The mock up for the Cseries had different seat pitch for each row and you can see that some have fake entertainment screens as well. Photo by David Parker Brown / AirlineReporter.com.
The CSeries would have a wider 5 abreast cabin width of 10.75 feet compared to 9 feet wide and 4 abreast seating in economy in the E-195, allowing the CSeries to have wider seats and/or aisles. In terms of passenger appeal 80% of seats would be on an aisle or window, but the middle seats would have the potential to be larger and/or have larger arm rests. It would feature larger windows then any other airliner except the 787 Dreamliner measuring 11 X 16 inches. The C110 maximum seating capacity would be slightly less then the A318’s 132 passengers and 737-600s 130 passengers. However, the C110 would be 12 and 13 feet longer respectively then the A318 and 737-600 respectively. The CSeries’ 5 abreast cabin, seating in economy and 10.75 cabin width, would be quite a bit narrower then the 737’s 6 abreast 11 feet, 7 inches cabin and the A318/319/320’s 6 abreast 12 feet, 2 inches cabin.
The 2nd variant, the C130, at 124 feet, 10 inches, would be 9 feet and 10 inches longer then the shorter 115 feet long, C110. The wingspan of both aircraft, however, would both be the same at 115 feet. The stretched C130, with initially up to 135-145 seats would compete with the Boeing 737-700’s 148 maximum seats and Airbus A319’s 142 maximum seats.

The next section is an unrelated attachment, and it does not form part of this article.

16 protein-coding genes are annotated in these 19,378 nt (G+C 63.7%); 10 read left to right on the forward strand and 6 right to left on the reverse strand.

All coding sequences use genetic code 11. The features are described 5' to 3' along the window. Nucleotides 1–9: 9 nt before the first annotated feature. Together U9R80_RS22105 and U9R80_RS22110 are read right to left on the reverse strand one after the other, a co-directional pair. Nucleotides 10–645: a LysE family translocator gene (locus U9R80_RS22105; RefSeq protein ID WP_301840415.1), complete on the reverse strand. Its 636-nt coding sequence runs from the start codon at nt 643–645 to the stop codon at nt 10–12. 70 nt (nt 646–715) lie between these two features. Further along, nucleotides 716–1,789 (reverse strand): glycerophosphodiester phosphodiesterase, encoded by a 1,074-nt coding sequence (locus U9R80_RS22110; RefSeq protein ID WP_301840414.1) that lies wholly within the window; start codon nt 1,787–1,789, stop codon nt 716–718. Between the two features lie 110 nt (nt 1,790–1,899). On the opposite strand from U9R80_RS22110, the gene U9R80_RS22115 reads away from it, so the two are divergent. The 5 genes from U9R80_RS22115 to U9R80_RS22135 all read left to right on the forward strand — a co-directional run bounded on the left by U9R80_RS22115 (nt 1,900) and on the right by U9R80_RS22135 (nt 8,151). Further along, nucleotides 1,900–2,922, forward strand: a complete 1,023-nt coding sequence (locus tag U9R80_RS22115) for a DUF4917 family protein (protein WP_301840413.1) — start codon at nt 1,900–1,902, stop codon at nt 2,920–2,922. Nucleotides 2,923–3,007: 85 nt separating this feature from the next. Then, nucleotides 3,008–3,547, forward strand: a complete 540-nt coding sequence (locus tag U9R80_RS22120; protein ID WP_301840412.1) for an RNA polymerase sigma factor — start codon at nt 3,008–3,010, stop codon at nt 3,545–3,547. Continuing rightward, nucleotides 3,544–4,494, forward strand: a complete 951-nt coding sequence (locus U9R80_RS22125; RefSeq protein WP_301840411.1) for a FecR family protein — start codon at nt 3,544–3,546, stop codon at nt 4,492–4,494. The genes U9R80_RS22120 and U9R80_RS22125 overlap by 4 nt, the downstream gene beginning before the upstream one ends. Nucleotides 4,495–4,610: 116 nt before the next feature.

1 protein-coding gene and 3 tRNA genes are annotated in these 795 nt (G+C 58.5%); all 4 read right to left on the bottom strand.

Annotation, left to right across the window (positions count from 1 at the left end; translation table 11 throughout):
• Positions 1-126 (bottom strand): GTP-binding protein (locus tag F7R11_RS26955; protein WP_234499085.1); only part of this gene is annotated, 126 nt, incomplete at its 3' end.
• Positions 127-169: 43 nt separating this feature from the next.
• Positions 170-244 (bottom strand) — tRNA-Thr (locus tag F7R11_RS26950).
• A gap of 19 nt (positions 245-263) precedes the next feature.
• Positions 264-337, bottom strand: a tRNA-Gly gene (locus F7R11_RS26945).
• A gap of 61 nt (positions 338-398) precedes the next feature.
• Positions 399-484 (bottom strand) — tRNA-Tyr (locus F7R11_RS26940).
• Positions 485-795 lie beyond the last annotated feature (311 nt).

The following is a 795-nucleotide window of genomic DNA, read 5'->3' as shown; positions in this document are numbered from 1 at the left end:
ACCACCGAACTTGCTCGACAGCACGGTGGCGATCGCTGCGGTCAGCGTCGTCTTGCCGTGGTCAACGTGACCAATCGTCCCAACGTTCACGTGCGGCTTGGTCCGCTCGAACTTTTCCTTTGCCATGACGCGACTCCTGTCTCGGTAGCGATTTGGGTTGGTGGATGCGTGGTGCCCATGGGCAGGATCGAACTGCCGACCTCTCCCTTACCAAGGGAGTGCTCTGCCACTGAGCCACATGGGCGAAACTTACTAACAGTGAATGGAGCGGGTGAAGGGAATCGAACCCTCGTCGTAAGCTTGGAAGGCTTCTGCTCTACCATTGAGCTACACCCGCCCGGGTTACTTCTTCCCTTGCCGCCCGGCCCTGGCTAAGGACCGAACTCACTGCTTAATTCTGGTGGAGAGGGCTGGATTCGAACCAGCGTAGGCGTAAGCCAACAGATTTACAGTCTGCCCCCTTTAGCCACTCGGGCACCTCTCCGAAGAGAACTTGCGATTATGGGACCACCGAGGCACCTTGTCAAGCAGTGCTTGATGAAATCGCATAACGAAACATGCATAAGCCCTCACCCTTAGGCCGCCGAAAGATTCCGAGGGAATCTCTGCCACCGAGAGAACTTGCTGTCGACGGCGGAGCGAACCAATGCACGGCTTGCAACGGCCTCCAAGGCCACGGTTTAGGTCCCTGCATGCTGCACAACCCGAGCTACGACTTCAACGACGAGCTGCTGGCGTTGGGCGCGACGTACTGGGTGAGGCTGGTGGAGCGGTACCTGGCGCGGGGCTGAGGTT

However, there hasn’t been significant new interest in aircraft of this size: the 737-700 MAX has no orders at press-time and the Airbus A319 NEO has just a handful due to improved economics with the larger aircraft moving forward. Thus, the CS300 isn’t yet a direct competitor to the A320 / 737 family just yet.
With the larger CSeries meeting and in many cases exceeding its competition, this clearly signaled Bombardier’s intentions to take on the big boys in Seattle and Toulouse, not to mention it’s arch-nemesis in Brazil. It is clearly viewed as a threat however. Airbus is rumored to be selling A320s at prices similar to the CSeries 300 to prevent the nascent Canadian aircraft from encroaching into its market.
Chris’ story on the Bombardier CSeries will conclude on AirlineReporter.com tomorrow.
GET MORE BOMBARDIER CSERIES STUFF:
|This story written by…Chris Sloan, Correspondent.Chris has been an airline enthusiast, or #AvGeek, since he was 5 years old. Over the years, he has amassed an extensive collection of aviation memorabilia and photos that he shares on his site, Airchive.com. He is the President and Founder of the TV production and promotion company, 2CMedia.com and Executive Producer and Creator of “Airport 24/7” Travel Channel series.|